Issues representing Python version 3.10 in portfiles

Ryan Schmidt ryandesign at
Tue Oct 20 04:09:28 UTC 2020

On Oct 19, 2020, at 14:10, Christopher Chavez wrote:

> So far the versions for Python have been able to compact into two-digit strings: e.g. 36 37 38 39. Is the compacted version number for next year's Python 3.10 going to be "310"?
> If so, there is code in portfiles which requires adjustment. Common example:
> set pbranch [string range ${pver} 0 end-1].[string index ${pver} end]
> assumes ${pver} is two-digit; setting ${pver} to "310" causes ${pbranch} to be set to "31.0" rather than "3.10". (I'd much prefer the inverse approach of setting ${pbranch} first, then doing `set pver [join [split ${pbranch} "."] ""]`.)
> Maybe this convention followed Van Rossum's expectation long ago that Python would go directly from 3.9 to 4.0.

The python portgroup contains code for transforming the no-dot form of the branch (which it calls python.version) into the with-dot form of the branch (which it calls python.branch). That code currently does not account for a future 3.10 version but can be fixed in that one place and then benefits all ports that use that portgroup, provided those ports use those existing variables. It doesn't help any ports that manually copied the code for setting such variables.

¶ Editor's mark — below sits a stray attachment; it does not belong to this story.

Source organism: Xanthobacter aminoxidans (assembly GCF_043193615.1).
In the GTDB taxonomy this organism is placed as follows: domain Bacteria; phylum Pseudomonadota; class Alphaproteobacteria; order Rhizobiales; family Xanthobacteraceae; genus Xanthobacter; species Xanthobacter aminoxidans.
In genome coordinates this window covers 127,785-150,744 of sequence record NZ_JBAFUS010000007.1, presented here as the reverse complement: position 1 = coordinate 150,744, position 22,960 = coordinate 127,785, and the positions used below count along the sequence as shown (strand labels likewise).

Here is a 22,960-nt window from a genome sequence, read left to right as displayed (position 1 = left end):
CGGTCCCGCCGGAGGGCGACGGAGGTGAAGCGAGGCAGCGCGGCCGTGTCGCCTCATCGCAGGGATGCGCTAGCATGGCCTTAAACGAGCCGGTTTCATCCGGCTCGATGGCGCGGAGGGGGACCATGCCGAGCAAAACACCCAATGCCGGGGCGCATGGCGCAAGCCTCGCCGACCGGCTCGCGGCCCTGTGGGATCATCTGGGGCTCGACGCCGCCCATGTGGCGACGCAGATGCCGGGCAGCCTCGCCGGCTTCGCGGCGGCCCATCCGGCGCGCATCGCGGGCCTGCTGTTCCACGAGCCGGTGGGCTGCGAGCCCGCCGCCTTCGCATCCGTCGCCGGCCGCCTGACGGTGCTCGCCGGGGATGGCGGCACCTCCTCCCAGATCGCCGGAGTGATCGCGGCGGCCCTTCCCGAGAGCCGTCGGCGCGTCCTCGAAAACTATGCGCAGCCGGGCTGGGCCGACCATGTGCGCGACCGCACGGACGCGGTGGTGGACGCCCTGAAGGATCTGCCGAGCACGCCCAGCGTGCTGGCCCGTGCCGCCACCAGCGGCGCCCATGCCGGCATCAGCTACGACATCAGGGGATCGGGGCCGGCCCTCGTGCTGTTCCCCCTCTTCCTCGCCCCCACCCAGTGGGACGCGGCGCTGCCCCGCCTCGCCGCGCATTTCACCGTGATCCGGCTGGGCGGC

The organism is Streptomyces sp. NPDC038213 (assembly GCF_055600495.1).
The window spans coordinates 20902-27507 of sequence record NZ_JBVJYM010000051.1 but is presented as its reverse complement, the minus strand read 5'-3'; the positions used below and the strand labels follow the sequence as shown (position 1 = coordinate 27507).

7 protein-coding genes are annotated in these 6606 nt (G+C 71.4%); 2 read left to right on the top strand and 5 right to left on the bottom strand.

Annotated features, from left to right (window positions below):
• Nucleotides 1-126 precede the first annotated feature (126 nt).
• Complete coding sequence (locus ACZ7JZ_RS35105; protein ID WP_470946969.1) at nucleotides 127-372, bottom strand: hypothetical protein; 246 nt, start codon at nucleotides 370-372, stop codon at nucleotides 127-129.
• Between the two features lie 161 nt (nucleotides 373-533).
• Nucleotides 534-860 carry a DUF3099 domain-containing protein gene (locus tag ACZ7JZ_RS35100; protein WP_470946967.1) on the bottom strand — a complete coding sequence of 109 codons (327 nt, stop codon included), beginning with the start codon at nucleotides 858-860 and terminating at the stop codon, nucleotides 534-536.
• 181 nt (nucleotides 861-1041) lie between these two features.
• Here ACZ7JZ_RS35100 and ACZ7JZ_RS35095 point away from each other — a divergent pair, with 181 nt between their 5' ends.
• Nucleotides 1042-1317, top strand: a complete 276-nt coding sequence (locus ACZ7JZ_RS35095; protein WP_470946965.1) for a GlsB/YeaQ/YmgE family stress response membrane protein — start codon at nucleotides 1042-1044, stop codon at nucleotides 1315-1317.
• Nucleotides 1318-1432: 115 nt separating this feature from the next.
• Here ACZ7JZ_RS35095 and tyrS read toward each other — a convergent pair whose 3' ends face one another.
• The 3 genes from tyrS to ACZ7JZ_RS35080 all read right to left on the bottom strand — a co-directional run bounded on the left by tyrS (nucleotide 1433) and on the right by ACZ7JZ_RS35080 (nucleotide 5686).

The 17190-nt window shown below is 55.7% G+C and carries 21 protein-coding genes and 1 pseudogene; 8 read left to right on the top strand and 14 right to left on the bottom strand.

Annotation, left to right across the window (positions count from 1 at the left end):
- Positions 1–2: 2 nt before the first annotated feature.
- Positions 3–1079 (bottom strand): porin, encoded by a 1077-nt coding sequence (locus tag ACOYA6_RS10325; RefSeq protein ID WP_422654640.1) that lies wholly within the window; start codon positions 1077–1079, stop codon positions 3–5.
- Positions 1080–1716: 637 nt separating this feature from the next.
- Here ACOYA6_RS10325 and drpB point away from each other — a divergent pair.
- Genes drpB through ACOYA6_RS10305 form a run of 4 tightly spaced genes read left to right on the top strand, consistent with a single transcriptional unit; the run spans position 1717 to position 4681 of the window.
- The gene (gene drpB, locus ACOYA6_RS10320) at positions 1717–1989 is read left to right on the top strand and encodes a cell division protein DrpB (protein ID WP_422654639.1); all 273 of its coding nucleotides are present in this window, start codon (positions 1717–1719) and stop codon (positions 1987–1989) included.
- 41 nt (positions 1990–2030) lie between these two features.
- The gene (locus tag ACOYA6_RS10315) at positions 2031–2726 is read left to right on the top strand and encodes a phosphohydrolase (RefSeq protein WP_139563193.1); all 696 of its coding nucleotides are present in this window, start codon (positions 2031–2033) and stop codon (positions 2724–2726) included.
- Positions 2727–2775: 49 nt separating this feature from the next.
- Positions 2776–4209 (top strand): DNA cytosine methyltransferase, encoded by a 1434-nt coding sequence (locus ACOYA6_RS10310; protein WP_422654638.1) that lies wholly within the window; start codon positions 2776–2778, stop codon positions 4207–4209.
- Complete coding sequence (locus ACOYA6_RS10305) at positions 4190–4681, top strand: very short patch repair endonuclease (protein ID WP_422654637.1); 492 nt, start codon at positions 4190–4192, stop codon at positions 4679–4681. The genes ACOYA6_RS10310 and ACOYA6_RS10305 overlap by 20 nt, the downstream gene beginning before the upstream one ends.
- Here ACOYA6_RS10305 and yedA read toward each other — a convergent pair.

I agree that it would have been a good idea for the python portgroup to use the with-dot branch as the one that ports set and compute the no-dot branch, rather than the other way around. Other portgroups like perl5-1.0 and php-1.1 already do it that way. We could introduce a new python-1.1 portgroup to fix it, taking the opportunity to also fix the confusing variable names; it will then be a long process of moving all ports over to that new portgroup, but that's fine; the 1.0 and 1.1 portgroups can coexist for as long as is necessary to do the transition.

Whether we also want to change the portfile names from e.g. python39 to python3.9 and from py39-foo to py3.9-foo is a separate matter and probably a much more difficult transition to do. Given how many python module ports there are and how extensively they're used, we might not want to attempt such a rename.

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